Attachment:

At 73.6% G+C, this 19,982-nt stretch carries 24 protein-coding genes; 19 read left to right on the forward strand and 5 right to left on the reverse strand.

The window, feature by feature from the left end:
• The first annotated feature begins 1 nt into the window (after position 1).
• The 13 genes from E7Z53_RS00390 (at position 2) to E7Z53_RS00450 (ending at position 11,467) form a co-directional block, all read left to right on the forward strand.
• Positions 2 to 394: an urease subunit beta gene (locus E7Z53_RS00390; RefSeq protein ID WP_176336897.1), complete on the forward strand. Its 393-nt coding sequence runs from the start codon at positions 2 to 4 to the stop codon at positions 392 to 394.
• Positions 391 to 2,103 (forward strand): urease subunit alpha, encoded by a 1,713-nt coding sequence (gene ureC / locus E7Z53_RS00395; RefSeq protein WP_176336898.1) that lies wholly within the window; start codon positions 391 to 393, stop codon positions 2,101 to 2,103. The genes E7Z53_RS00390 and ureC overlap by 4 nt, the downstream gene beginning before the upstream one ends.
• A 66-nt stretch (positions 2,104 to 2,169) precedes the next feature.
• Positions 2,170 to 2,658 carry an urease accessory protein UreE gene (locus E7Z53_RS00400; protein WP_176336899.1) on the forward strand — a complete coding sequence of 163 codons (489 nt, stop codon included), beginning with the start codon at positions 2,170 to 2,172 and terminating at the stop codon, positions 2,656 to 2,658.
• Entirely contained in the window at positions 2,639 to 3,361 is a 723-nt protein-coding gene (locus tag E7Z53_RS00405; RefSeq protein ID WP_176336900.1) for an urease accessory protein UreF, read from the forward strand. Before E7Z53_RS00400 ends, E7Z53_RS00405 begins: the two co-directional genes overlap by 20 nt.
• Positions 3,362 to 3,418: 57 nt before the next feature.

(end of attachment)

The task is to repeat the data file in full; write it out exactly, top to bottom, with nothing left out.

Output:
At 73.6% G+C, this 19,982-nt stretch carries 24 protein-coding genes; 19 read left to right on the forward strand and 5 right to left on the reverse strand.

The window, feature by feature from the left end:
• The first annotated feature begins 1 nt into the window (after position 1).
• The 13 genes from E7Z53_RS00390 (at position 2) to E7Z53_RS00450 (ending at position 11,467) form a co-directional block, all read left to right on the forward strand.
• Positions 2 to 394: an urease subunit beta gene (locus E7Z53_RS00390; RefSeq protein ID WP_176336897.1), complete on the forward strand. Its 393-nt coding sequence runs from the start codon at positions 2 to 4 to the stop codon at positions 392 to 394.
• Positions 391 to 2,103 (forward strand): urease subunit alpha, encoded by a 1,713-nt coding sequence (gene ureC / locus E7Z53_RS00395; RefSeq protein WP_176336898.1) that lies wholly within the window; start codon positions 391 to 393, stop codon positions 2,101 to 2,103. The genes E7Z53_RS00390 and ureC overlap by 4 nt, the downstream gene beginning before the upstream one ends.
• A 66-nt stretch (positions 2,104 to 2,169) precedes the next feature.
• Positions 2,170 to 2,658 carry an urease accessory protein UreE gene (locus E7Z53_RS00400; protein WP_176336899.1) on the forward strand — a complete coding sequence of 163 codons (489 nt, stop codon included), beginning with the start codon at positions 2,170 to 2,172 and terminating at the stop codon, positions 2,656 to 2,658.
• Entirely contained in the window at positions 2,639 to 3,361 is a 723-nt protein-coding gene (locus tag E7Z53_RS00405; RefSeq protein ID WP_176336900.1) for an urease accessory protein UreF, read from the forward strand. Before E7Z53_RS00400 ends, E7Z53_RS00405 begins: the two co-directional genes overlap by 20 nt.
• Positions 3,362 to 3,418: 57 nt before the next feature.